Pollution deaths herald disaster in the making

An air pollution disaster of unprecedented breadth is unfolding in South-east Asia, caused by a combination of drought, the deliberate burning of land and explosive economic growth. Richard Lloyd Parry and Nicholas Schoon predict that it may be the shape of worse things to come.
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The Independent Online
People in South-east Asia are dying, and tens of thousands are suffering from breathing difficulties and illness caused by smog which has reached record levels and spread uncontrollably across six countries. Across huge areas of the Malaysian peninsula and the islands of Borneo and Sumatra the sun has been blocked out.

Three separate environmental problems, each serious in its own right, have combined to create an air-quality disaster on a huge scale. Suddenly, pollution has transformed itself from an irritating side-effect of rapid economic growth to a threat to an entire region's economy and public health.

The initial cause of the smog was the uncontrolled burning of brushwood and forests in parts of Indonesia and Malaysia, started by small farmers and plantation owners wanting to clear land.

These fires, along with accidental blazes, went out of control because of a continuing drought linked to the phenomenon of El Nino, a major fluctuation in the workings of the planet's climate which takes place roughly every five years. The latest El Nino, which began six months ago, is particularly severe and may turn out to be the most destructive this century. Some climate scientists say that man-made global warming, caused by the burning of fossil fuels, is making the fluctuations more severe.

The third factor is the high levels of pollution in many of the region's towns and cities caused by fast-growing road traffic, fossil fuel power stations and industry operating with few pollution controls.

A senior Indonesian official admitted yesterday that two people had already died, and that more than 32,000 were afflicted with respiratory illnesses caused by the smog. Many more deaths are anticipated.

In Kuching, in the Malaysian province of Sarawak, schools, offices, factories and the international airport have been closed and a state of emergency has been declared after daytime visibility was reduced to a few yards. An Air Pollutant Index (API) of between 100 and 200 is considered "unhealthy", while anything between 300 and 500 is "hazardous". In Kuching, it was 651 yesterday, down from a record 839 on Tuesday.

In Sarawak, about 5,000 people are reported to be turning up at local hospitals every day, complaining of respiratory problems, and there has been panic buying of food and water supplies in anticipation of a possible evacuation.

In the Malaysian capital of Kuala Lumpur, 75 US embassy staff and their families have been allowed to leave if they feel ill-effects from the smog. Those who remain will be rotated in and out of the country "to minimise any possible health effects".

The smog already covers most of Malaysia, Brunei, and Singapore, as well as parts of Papua New Guinea. Recently, south-western winds have driven it as far as the Philippines; on the southern island of Palawan, fishermen have been confined to harbour by the reduced visibility.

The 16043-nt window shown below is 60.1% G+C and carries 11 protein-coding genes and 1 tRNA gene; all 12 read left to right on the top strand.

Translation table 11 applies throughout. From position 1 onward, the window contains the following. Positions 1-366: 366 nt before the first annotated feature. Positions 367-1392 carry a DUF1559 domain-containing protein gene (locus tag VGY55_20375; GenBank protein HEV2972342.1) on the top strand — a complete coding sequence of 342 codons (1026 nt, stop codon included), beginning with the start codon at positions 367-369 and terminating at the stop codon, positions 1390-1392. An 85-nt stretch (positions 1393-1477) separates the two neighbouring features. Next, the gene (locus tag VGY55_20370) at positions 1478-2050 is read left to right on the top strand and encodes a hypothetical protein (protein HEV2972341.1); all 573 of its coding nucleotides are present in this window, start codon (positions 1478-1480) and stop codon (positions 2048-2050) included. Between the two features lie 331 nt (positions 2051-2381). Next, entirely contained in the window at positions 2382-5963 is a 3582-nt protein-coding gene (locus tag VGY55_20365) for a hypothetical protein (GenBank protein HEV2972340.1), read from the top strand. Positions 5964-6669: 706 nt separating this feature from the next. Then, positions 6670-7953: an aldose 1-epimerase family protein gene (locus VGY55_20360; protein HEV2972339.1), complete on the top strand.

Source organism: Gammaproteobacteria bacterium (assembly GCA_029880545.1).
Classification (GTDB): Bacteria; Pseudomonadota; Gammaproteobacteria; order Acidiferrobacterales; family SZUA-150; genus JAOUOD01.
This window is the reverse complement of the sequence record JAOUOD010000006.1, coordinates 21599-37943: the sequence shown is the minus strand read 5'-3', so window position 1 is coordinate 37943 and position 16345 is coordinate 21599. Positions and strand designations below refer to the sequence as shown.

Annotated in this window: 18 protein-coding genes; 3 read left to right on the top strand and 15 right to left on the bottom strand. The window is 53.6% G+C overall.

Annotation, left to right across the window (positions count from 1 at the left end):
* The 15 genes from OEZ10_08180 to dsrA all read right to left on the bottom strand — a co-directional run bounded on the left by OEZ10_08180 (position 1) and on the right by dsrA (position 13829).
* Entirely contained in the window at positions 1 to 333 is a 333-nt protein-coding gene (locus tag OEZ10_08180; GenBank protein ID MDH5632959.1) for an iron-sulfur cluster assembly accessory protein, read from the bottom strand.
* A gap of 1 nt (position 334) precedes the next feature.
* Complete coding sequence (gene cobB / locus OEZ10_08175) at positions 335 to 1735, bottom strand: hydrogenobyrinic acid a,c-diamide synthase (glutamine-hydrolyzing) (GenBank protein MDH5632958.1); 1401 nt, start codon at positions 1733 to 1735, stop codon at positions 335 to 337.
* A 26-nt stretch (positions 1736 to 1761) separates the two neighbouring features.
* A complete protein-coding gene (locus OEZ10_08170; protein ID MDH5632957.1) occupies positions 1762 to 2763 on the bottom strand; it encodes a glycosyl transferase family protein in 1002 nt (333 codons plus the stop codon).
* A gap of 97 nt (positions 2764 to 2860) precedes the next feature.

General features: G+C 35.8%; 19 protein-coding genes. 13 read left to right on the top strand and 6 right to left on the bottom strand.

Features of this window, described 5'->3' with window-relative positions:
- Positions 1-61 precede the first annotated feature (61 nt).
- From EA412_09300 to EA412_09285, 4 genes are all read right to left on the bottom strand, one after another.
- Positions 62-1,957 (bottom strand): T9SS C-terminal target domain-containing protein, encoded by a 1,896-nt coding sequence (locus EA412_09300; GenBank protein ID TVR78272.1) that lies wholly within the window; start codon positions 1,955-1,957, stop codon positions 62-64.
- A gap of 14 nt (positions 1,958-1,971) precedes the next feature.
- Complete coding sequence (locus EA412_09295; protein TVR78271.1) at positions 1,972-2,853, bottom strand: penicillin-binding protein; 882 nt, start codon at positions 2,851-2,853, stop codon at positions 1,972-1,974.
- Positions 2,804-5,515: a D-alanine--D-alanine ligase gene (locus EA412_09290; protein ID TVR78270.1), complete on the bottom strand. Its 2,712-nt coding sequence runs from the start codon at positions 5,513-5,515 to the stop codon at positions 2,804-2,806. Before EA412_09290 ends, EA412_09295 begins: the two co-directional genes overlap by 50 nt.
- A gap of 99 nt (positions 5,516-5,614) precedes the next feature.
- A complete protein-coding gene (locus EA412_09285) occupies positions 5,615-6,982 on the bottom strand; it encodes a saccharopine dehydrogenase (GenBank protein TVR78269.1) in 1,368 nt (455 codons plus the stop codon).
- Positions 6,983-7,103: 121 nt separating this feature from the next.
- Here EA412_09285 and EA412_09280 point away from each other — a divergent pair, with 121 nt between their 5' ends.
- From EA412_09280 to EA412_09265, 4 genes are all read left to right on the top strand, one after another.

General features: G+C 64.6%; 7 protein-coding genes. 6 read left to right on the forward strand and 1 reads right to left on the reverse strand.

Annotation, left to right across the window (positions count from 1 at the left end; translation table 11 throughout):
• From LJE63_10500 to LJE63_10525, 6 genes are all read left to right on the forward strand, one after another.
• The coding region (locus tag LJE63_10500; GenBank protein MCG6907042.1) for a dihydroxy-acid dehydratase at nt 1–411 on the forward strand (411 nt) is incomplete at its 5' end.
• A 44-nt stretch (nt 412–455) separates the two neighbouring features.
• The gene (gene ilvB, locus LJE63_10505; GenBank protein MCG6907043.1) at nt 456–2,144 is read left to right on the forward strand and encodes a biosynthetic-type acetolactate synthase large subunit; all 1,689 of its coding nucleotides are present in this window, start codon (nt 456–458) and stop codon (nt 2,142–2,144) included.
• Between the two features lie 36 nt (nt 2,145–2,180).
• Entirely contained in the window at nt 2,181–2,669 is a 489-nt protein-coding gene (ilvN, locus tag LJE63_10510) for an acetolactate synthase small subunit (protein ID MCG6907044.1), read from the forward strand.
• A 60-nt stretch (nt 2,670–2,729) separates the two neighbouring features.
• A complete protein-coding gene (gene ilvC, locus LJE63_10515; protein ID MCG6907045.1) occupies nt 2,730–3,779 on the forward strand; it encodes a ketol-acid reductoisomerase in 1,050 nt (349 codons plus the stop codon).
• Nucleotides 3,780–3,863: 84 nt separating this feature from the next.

The smoke is hampering efforts to bring relief to victims of a severe drought and food shortage affecting tribal people of New Guinea. Missionary planes carrying relief supplies have been unable to land in parts of the remote Indonesian province of Irian Jaya, where some 250 people have already died of starvation and cholera.

Monsoon rains are desperately needed, to douse the flames and wash out the smog. The use of cloud-seeding planes to create rain has made a small difference over Kuala Lumpur, and the Malaysian government says it is now studying plans to spray water from the top of tall buildings to dissolve some of the pollutants.

The region's leaders have plenty else to preoccupy them, including a financial crisis which has caused their currencies and the stock exchange to plummet in value.

Malaysia's Deputy Prime Minister, Anwar Ibrahim, attending the World Bank and International Monetary Fund meeting in Hong Kong, said foreign fund managers had expressed worries about the smog affecting the already unstable financial markets.

Hundreds of cities and towns in developing countries now suffer pollution levels which are as bad or worse than the lethal "pea-souper" smogs that London and other big Western cities suffered before the 1960s. Millions of lives are shortened by heart and lung disease as a result.

While some developing countries, such as Mexico, have begun strenuous efforts to curb their pollution problems, the disaster in South-east Asia shows that air quality is now a cross-border problem.

Countries in South-east Asia will have to co-operate and sign treaties to cut the overall burden of pollution and clean the air, as has been done in North America and Europe. Even Singapore, with relatively low pollution levels of its own and an income level higher than that of the UK, has been unable to escape the fall-out.